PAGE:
In the fourth part of our blog series "Development First" we publish a guest article written by Ulrich Tekniepe. Tekniepe is a renowned copywriter and expert in the field of communication. Based in Germany, he has been involved in numerous ad campaigns for the world’s biggest brands. Currently he works as a freelancer, offering his broad skill set in the area of PR, copy writing and brand conception. More about Ulrich Tekniepe.
When a toddler learns to walk, he will fail (fall) again and again. The toddler’s learning system operates with Bayesian networks. It unconsciously registers the positions of head and limbs, the movements of the limbs, angles, the tonus of the muscles and more, in every try. A combination that has led to a failure will not be used again. From several failures, the toddler infers that certain patterns don’t work. Step by step she excludes the reason for falling/failing and concentrates on elements which have proven to contribute to success. And each try is a serious one. At the end, the toddler “knows” how to walk and what makes him fall/fail. From that moment he might think that he never ever must fall/fail again. Short memory.
What is the reason for this short memory? A simple human trait: you rather remember the end of a process (and one or two highlights) than the process as a whole. And there is another reason directly from the evolution of our species. If your great great grandfather had failed when facing a sabre-tooth tiger you wouldn’t be here reading this.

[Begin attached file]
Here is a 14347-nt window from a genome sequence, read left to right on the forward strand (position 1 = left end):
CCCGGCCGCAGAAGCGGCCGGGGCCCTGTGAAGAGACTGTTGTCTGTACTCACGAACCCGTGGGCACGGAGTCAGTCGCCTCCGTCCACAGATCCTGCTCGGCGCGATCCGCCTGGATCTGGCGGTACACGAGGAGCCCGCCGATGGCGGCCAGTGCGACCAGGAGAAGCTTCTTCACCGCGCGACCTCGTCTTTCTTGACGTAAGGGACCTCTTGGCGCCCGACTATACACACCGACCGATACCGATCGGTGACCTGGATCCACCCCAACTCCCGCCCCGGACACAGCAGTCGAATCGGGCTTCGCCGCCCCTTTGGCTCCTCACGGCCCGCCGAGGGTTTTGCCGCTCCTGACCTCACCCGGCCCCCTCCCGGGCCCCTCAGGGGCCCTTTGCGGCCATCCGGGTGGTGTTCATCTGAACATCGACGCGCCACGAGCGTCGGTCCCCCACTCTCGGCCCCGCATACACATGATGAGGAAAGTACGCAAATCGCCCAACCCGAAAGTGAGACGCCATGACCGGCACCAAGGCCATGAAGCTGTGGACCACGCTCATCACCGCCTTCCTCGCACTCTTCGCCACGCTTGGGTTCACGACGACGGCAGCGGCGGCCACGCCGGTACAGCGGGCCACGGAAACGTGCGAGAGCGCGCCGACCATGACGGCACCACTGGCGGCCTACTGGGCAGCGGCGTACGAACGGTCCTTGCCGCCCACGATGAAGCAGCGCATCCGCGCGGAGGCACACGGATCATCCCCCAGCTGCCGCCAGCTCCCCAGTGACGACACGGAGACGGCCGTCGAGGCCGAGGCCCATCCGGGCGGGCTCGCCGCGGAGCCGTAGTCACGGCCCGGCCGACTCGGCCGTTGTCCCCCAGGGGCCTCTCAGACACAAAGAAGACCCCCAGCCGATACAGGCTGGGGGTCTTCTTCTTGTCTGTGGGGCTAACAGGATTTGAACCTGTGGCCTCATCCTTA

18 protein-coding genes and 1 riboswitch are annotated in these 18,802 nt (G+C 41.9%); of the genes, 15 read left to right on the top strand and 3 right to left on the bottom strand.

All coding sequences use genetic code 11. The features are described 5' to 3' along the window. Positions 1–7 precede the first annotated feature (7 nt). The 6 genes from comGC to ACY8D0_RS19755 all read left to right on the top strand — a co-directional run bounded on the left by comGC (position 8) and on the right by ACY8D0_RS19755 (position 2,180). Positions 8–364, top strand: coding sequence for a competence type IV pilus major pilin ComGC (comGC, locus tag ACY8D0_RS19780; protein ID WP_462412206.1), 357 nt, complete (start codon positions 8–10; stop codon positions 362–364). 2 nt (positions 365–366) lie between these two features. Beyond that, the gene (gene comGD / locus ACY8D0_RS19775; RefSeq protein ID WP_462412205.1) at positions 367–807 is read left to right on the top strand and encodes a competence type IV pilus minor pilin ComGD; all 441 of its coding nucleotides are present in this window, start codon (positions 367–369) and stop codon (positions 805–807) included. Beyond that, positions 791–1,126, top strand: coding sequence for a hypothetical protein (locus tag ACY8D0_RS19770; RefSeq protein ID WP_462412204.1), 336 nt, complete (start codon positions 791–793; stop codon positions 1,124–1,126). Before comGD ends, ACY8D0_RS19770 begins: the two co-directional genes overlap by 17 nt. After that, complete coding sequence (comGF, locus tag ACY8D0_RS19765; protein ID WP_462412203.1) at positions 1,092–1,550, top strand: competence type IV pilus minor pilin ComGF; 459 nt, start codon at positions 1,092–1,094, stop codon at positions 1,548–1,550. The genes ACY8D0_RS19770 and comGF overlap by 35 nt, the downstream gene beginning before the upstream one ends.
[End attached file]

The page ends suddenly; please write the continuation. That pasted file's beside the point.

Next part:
This shows there are two kinds failure. One helps the person to learn, the other one is deadly. To be afraid that failure in general could be deadly or as bad as deadly prevents learning, inhibits progress. What eventually is deadly, too. What’s true for the individual person is true for a team, too.
The team has to succeed. And we seem to think and indeed do think that failure can be outsourced into training hours, education etc. And for the final in the championships or for the business challenge, there is only winning left. This thinking is flawed. Our opponents are well prepared, too (they might have the same thoughts). And: we never before have fought in this special final, never before have faced exactly the same business task. So, what is it like to fight in this special final, to face this business task? It is like learning to walk.
Development First! is a biweekly blog series, published every other Friday. The next article will be published on the 19th of December. If you like to submit an article for this series please contact us.